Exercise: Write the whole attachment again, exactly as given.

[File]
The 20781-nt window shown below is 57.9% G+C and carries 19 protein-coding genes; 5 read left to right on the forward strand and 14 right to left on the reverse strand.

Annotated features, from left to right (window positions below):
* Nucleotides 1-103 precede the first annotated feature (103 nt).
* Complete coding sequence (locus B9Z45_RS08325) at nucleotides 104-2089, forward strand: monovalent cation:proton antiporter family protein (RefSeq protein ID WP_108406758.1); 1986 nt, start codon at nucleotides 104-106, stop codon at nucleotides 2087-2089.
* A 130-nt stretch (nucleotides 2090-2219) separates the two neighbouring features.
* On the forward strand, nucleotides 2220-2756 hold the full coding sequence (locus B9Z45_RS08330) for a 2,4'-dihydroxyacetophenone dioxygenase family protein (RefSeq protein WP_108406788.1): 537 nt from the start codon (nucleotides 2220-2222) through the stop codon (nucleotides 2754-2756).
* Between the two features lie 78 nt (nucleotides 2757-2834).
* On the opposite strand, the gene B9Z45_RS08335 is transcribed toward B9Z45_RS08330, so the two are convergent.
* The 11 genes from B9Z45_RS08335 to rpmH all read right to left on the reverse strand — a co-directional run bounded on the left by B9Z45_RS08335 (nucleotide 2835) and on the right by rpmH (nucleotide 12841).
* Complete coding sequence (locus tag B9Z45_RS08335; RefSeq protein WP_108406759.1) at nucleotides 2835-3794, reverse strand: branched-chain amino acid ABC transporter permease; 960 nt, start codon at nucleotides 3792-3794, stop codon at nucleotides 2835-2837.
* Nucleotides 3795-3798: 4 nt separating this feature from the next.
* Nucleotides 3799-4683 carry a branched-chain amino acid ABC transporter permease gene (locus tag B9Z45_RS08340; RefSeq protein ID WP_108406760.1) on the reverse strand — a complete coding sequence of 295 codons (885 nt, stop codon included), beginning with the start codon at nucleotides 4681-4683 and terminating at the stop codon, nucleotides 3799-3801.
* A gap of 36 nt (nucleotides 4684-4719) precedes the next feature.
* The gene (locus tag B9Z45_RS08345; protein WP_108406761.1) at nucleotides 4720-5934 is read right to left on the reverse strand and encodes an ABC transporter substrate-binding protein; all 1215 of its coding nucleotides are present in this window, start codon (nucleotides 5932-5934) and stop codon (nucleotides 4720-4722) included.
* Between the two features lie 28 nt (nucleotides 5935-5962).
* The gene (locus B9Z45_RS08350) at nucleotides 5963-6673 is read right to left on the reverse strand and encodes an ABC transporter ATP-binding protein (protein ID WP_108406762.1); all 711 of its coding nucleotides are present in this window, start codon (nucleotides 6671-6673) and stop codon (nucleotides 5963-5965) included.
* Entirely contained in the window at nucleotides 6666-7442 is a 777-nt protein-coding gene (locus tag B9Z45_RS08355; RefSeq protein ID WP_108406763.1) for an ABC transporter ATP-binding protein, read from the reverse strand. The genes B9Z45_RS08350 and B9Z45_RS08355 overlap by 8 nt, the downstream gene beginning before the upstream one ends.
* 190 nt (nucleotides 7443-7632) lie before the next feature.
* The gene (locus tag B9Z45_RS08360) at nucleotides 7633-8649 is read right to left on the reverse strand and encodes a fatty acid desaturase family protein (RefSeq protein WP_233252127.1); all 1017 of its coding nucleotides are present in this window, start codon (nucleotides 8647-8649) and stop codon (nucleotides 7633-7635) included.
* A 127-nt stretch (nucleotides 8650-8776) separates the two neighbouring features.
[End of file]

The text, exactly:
The 20781-nt window shown below is 57.9% G+C and carries 19 protein-coding genes; 5 read left to right on the forward strand and 14 right to left on the reverse strand.

Annotated features, from left to right (window positions below):
* Nucleotides 1-103 precede the first annotated feature (103 nt).
* Complete coding sequence (locus B9Z45_RS08325) at nucleotides 104-2089, forward strand: monovalent cation:proton antiporter family protein (RefSeq protein ID WP_108406758.1); 1986 nt, start codon at nucleotides 104-106, stop codon at nucleotides 2087-2089.
* A 130-nt stretch (nucleotides 2090-2219) separates the two neighbouring features.
* On the forward strand, nucleotides 2220-2756 hold the full coding sequence (locus B9Z45_RS08330) for a 2,4'-dihydroxyacetophenone dioxygenase family protein (RefSeq protein WP_108406788.1): 537 nt from the start codon (nucleotides 2220-2222) through the stop codon (nucleotides 2754-2756).
* Between the two features lie 78 nt (nucleotides 2757-2834).
* On the opposite strand, the gene B9Z45_RS08335 is transcribed toward B9Z45_RS08330, so the two are convergent.
* The 11 genes from B9Z45_RS08335 to rpmH all read right to left on the reverse strand — a co-directional run bounded on the left by B9Z45_RS08335 (nucleotide 2835) and on the right by rpmH (nucleotide 12841).
* Complete coding sequence (locus tag B9Z45_RS08335; RefSeq protein WP_108406759.1) at nucleotides 2835-3794, reverse strand: branched-chain amino acid ABC transporter permease; 960 nt, start codon at nucleotides 3792-3794, stop codon at nucleotides 2835-2837.
* Nucleotides 3795-3798: 4 nt separating this feature from the next.
* Nucleotides 3799-4683 carry a branched-chain amino acid ABC transporter permease gene (locus tag B9Z45_RS08340; RefSeq protein ID WP_108406760.1) on the reverse strand — a complete coding sequence of 295 codons (885 nt, stop codon included), beginning with the start codon at nucleotides 4681-4683 and terminating at the stop codon, nucleotides 3799-3801.
* A gap of 36 nt (nucleotides 4684-4719) precedes the next feature.
* The gene (locus tag B9Z45_RS08345; protein WP_108406761.1) at nucleotides 4720-5934 is read right to left on the reverse strand and encodes an ABC transporter substrate-binding protein; all 1215 of its coding nucleotides are present in this window, start codon (nucleotides 5932-5934) and stop codon (nucleotides 4720-4722) included.
* Between the two features lie 28 nt (nucleotides 5935-5962).
* The gene (locus B9Z45_RS08350) at nucleotides 5963-6673 is read right to left on the reverse strand and encodes an ABC transporter ATP-binding protein (protein ID WP_108406762.1); all 711 of its coding nucleotides are present in this window, start codon (nucleotides 6671-6673) and stop codon (nucleotides 5963-5965) included.
* Entirely contained in the window at nucleotides 6666-7442 is a 777-nt protein-coding gene (locus tag B9Z45_RS08355; RefSeq protein ID WP_108406763.1) for an ABC transporter ATP-binding protein, read from the reverse strand. The genes B9Z45_RS08350 and B9Z45_RS08355 overlap by 8 nt, the downstream gene beginning before the upstream one ends.
* 190 nt (nucleotides 7443-7632) lie before the next feature.
* The gene (locus tag B9Z45_RS08360) at nucleotides 7633-8649 is read right to left on the reverse strand and encodes a fatty acid desaturase family protein (RefSeq protein WP_233252127.1); all 1017 of its coding nucleotides are present in this window, start codon (nucleotides 8647-8649) and stop codon (nucleotides 7633-7635) included.
* A 127-nt stretch (nucleotides 8650-8776) separates the two neighbouring features.